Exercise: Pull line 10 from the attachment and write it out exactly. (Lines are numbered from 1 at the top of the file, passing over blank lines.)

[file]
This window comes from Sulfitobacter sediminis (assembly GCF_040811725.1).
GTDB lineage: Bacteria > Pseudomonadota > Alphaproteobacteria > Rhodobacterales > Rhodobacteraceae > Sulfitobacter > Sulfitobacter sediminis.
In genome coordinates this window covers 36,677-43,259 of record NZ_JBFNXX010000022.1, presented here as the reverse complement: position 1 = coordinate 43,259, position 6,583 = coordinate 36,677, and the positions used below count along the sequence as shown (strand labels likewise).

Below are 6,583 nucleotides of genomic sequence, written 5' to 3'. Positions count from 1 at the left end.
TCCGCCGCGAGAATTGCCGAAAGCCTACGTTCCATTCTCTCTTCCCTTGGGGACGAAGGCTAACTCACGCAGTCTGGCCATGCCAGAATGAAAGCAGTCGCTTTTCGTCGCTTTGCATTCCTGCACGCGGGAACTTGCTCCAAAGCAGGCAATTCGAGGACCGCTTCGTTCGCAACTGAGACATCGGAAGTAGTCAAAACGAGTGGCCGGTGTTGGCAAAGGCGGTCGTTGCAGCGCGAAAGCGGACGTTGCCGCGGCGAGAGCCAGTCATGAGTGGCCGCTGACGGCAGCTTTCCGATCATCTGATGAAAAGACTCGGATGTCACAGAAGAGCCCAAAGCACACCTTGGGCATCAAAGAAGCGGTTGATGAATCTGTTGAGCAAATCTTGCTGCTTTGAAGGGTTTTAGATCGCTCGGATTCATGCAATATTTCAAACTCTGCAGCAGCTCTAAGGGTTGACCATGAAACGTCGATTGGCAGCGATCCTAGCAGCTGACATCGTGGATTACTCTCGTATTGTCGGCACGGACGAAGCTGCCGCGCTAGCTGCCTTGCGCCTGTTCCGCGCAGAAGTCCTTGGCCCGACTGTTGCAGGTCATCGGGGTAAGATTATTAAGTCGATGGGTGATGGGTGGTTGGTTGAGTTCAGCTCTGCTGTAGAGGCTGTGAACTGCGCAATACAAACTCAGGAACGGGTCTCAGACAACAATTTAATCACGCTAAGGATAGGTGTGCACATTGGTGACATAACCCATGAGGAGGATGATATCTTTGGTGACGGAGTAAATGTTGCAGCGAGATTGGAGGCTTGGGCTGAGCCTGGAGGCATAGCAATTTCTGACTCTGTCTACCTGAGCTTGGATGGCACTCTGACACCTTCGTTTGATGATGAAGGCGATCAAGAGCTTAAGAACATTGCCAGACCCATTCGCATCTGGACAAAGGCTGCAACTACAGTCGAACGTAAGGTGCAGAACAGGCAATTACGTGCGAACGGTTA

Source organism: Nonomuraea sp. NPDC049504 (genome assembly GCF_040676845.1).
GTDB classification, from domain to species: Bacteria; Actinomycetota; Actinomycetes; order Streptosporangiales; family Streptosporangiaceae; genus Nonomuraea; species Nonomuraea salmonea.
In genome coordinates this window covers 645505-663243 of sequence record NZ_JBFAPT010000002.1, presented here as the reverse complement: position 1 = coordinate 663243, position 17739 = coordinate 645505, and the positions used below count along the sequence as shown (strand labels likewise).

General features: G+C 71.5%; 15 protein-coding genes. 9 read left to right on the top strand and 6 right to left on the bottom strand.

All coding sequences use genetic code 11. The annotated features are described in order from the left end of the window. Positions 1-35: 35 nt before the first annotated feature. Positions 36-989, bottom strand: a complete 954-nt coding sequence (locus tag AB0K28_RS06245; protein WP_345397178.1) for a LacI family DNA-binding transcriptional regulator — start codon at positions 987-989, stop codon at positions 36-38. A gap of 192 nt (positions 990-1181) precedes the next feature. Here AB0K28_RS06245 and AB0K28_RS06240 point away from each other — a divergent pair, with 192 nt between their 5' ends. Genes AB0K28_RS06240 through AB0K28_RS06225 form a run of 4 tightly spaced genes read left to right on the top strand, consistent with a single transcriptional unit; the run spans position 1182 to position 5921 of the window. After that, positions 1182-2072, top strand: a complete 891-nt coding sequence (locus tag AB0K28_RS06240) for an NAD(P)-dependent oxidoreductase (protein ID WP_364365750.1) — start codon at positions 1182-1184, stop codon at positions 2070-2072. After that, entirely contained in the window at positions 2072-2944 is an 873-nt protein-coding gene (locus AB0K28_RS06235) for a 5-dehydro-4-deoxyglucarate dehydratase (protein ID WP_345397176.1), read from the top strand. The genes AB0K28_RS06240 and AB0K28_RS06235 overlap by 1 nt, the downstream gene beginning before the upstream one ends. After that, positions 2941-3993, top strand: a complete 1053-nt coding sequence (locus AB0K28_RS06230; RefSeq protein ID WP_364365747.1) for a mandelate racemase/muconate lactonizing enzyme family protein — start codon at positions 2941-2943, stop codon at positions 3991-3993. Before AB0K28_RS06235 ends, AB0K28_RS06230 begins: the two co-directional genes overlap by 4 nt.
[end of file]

All coding sequences use genetic code 11. The annotated features are described in order from the left end of the window. Positions 1-35: 35 nt before the first annotated feature. Positions 36-989, bottom strand: a complete 954-nt coding sequence (locus tag AB0K28_RS06245; protein WP_345397178.1) for a LacI family DNA-binding transcriptional regulator — start codon at positions 987-989, stop codon at positions 36-38. A gap of 192 nt (positions 990-1181) precedes the next feature. Here AB0K28_RS06245 and AB0K28_RS06240 point away from each other — a divergent pair, with 192 nt between their 5' ends. Genes AB0K28_RS06240 through AB0K28_RS06225 form a run of 4 tightly spaced genes read left to right on the top strand, consistent with a single transcriptional unit; the run spans position 1182 to position 5921 of the window. After that, positions 1182-2072, top strand: a complete 891-nt coding sequence (locus tag AB0K28_RS06240) for an NAD(P)-dependent oxidoreductase (protein ID WP_364365750.1) — start codon at positions 1182-1184, stop codon at positions 2070-2072. After that, entirely contained in the window at positions 2072-2944 is an 873-nt protein-coding gene (locus AB0K28_RS06235) for a 5-dehydro-4-deoxyglucarate dehydratase (protein ID WP_345397176.1), read from the top strand. The genes AB0K28_RS06240 and AB0K28_RS06235 overlap by 1 nt, the downstream gene beginning before the upstream one ends. After that, positions 2941-3993, top strand: a complete 1053-nt coding sequence (locus AB0K28_RS06230; RefSeq protein ID WP_364365747.1) for a mandelate racemase/muconate lactonizing enzyme family protein — start codon at positions 2941-2943, stop codon at positions 3991-3993. Before AB0K28_RS06235 ends, AB0K28_RS06230 begins: the two co-directional genes overlap by 4 nt.